Statements on UC Attempt to Destroy the Park
Response to Chancellor Christ
In the dead of night, UC moved on the park — barricading city streets, blocking access to sidewalks, and fencing the park. Protected by riot police, heavy equipment was brought in. Peaceful protesters sat in front of that equipment to keep the park open and prevent further deforestation of the trees, which UC last did in 2018. People peacefully demonstrated against the heavy machinery and destruction of the trees. They had already witnessed the changing climate in the park after much of the east side forest was demolished by UC just a few years before. Students — of UC Berkeley, local colleges, and high schools — and other community members, including Berkeley neighbors and former residents of the park were outraged by the violent closure and destruction of this community resource.
The university has presented the project as an all-or-nothing: either people will sleep in squalid conditions on the street, or they will build housing on the park. This is a false dichotomy. The park is a vibrant community center, park and recreation space — one of the few accessible and open to everybody, including the poor who suffer within a rapidly gentrifying East Bay. Hundreds of people use the park daily, gathering to play basketball or music, to share food, and community. None of these resources are preserved in the university’s plans, which would turn our park into a sterile dorm lawn. Maximo Martinez Commons is a courtyard just one block north and similar to the one proposed for People’s Park. When was the last time you or your friends used that space?
We need People’s Park to remain a community-run, user-developed and user-defined park. That is why dozens of community groups — such as the Berkeley Student Cooperative, the largest non-profit provider of affordable student housing in the city — stand with People’s Park in opposition to the university’s plans. Homeless advocacy groups such as Consider The Homeless, Berkeley Outreach Coalition, Suitcase Clinic, Berkeley Free Clinic, Berkeley Copwatch, and others stand in solidarity with the park defense.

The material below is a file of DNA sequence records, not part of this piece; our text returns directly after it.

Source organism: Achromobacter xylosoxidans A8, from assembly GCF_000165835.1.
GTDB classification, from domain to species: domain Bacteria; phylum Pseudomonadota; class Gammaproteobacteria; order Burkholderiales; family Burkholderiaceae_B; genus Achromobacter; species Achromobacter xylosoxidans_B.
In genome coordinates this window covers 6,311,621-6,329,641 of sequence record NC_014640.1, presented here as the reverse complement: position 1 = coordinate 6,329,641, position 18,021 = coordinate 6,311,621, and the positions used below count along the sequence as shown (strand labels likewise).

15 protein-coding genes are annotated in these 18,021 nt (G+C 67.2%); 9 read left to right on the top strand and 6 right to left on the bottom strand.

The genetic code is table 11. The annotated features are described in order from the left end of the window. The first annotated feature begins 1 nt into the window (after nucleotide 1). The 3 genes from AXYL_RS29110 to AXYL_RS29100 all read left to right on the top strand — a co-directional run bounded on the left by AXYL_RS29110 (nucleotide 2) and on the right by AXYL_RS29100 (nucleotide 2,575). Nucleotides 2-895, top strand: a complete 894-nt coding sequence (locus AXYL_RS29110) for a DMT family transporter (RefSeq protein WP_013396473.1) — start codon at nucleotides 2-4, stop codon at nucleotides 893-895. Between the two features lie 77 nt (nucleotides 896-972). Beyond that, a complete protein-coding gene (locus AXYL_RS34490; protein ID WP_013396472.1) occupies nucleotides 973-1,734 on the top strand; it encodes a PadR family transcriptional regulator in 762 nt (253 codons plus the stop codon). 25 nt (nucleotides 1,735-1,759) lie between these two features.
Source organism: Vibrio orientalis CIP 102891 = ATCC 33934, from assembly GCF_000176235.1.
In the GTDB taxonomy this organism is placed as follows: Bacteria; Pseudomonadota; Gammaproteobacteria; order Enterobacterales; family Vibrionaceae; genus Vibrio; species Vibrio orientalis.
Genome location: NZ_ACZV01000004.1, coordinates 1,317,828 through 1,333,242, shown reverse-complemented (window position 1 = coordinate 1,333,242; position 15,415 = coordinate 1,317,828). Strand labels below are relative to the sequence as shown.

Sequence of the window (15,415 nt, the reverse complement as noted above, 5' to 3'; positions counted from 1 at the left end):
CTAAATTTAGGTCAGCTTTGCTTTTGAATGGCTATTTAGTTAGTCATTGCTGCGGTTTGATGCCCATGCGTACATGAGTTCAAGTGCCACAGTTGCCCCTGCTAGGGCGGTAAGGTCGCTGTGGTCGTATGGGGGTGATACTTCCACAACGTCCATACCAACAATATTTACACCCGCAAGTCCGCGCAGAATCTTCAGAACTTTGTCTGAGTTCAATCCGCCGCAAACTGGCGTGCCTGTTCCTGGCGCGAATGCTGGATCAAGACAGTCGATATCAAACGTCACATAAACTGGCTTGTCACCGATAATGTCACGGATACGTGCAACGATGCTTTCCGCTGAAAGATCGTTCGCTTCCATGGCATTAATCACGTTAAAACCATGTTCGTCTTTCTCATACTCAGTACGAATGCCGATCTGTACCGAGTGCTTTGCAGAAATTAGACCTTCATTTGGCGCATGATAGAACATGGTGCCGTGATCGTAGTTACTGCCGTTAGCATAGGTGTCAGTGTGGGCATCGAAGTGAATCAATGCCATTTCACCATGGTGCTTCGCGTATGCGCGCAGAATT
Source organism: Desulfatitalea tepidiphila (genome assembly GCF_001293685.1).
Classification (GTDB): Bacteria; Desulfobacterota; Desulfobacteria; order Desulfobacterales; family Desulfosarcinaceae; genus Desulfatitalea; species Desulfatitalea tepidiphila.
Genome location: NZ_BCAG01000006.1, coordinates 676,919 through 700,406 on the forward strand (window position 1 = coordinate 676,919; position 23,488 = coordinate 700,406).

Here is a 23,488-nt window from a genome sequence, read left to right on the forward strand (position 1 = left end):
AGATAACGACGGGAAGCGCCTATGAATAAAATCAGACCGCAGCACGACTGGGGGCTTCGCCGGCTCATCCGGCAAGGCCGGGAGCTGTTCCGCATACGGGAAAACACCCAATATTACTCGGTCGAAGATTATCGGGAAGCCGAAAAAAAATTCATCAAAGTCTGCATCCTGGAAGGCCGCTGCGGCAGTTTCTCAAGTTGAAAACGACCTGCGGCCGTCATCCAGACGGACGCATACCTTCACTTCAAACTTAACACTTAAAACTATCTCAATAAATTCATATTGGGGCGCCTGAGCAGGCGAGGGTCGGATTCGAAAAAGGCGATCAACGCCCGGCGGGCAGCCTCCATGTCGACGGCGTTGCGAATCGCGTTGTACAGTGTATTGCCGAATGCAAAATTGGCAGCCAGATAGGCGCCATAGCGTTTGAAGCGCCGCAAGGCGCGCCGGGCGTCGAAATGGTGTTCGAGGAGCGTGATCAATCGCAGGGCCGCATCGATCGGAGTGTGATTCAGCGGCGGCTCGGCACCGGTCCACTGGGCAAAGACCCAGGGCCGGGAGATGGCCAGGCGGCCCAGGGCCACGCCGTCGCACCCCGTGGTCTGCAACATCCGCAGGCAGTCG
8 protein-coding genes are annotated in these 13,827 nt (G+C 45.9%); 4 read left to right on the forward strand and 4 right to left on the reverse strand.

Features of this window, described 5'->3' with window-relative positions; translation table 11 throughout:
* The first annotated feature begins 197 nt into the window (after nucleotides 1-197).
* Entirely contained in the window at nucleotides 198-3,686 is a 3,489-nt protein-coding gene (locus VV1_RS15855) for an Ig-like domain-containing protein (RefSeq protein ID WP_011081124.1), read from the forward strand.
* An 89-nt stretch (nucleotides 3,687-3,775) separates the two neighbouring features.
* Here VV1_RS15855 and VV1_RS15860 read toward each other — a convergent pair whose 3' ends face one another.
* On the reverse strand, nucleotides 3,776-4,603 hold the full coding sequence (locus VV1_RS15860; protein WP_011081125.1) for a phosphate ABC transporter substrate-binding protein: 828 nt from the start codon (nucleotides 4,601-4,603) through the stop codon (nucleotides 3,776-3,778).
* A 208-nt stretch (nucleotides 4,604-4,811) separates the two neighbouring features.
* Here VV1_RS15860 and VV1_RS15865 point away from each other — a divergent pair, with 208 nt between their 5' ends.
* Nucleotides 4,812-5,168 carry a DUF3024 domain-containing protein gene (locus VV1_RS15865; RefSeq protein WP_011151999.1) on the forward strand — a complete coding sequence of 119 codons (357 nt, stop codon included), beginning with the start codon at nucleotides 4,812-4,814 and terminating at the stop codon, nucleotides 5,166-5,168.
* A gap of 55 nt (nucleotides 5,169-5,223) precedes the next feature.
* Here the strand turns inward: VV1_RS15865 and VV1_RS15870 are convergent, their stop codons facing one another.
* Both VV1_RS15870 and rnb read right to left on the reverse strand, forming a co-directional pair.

The UC Regents actually refused Capital Strategies’ attempt to have a $53 million contingency fund available for crowd control, and unforeseen relocations of new residents, and other circumstances in the demolition of People’s Park. Those millions could instead be spent acquiring land for supportive housing sites right in Berkeley, or adding additional housing on a site recommended by the Chancellor’s Housing Commission. And what about the Ellsworth garage, equally close to campus, which has to be demolished due to earthquake danger? In their survey not long ago, 92% of undergraduates did not rank People’s Park as their top site for housing development. If building housing was the university’s top priority, they could have already begun construction on a different site equally close to campus.
Over decades, the UC has approached the park with malice and destructive intent. In spite of this, people have stewarded the land and grown more gardens, community, and lifelong relationships. For 53 years, every time the fences have gone up, they’ve come down! People’s Park is not just some empty real estate lot. People’s Park remains a user-developed park, open for everyone to gather, host events, or hang out and have lunch. Nothing has changed. Come out and see for yourself. We will rebuild once again. Help repair the park according to your own desires. Re-connect with the land!
— People’s Park Council (originally published on PeoplesPark.org)
Statement of the Berkeley Faculty Association
“All of this is a far cry from the original vision of a state-supported public university, let alone the radical ambition of People’s Park … The founders of People’s Park took the claim of the university as a public space seriously. They envisioned People’s Park as a truly public space that could not be bought or sold, a commons that could not be enclosed by the campus, whether for athletic facilities–the initial plan–or for student housing. It was the audacity of that vision that led Reagan to try and close the park down. Fifty years later, it appears that enclosure has finally been enacted–by a campus claiming the enclosure is necessary to support its public mission.”